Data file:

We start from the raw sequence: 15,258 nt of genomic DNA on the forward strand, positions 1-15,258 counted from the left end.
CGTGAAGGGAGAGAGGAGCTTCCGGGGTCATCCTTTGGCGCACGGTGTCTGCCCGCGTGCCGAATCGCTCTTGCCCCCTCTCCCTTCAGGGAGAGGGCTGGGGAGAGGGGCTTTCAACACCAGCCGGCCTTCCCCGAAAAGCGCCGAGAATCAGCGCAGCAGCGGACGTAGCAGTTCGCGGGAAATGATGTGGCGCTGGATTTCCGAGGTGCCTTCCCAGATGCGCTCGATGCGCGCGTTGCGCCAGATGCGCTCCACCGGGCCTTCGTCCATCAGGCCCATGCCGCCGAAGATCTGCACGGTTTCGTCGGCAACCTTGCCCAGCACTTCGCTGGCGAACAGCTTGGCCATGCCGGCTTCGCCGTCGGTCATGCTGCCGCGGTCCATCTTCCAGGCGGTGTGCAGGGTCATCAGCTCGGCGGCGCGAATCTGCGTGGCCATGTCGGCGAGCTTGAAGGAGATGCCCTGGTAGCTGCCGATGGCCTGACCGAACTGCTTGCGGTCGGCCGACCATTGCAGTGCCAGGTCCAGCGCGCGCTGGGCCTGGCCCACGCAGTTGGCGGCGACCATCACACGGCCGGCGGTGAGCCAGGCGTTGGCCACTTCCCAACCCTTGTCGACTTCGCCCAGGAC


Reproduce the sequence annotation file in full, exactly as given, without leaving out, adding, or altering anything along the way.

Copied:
We start from the raw sequence: 15,258 nt of genomic DNA on the forward strand, positions 1-15,258 counted from the left end.
CGTGAAGGGAGAGAGGAGCTTCCGGGGTCATCCTTTGGCGCACGGTGTCTGCCCGCGTGCCGAATCGCTCTTGCCCCCTCTCCCTTCAGGGAGAGGGCTGGGGAGAGGGGCTTTCAACACCAGCCGGCCTTCCCCGAAAAGCGCCGAGAATCAGCGCAGCAGCGGACGTAGCAGTTCGCGGGAAATGATGTGGCGCTGGATTTCCGAGGTGCCTTCCCAGATGCGCTCGATGCGCGCGTTGCGCCAGATGCGCTCCACCGGGCCTTCGTCCATCAGGCCCATGCCGCCGAAGATCTGCACGGTTTCGTCGGCAACCTTGCCCAGCACTTCGCTGGCGAACAGCTTGGCCATGCCGGCTTCGCCGTCGGTCATGCTGCCGCGGTCCATCTTCCAGGCGGTGTGCAGGGTCATCAGCTCGGCGGCGCGAATCTGCGTGGCCATGTCGGCGAGCTTGAAGGAGATGCCCTGGTAGCTGCCGATGGCCTGACCGAACTGCTTGCGGTCGGCCGACCATTGCAGTGCCAGGTCCAGCGCGCGCTGGGCCTGGCCCACGCAGTTGGCGGCGACCATCACACGGCCGGCGGTGAGCCAGGCGTTGGCCACTTCCCAACCCTTGTCGACTTCGCCCAGGAC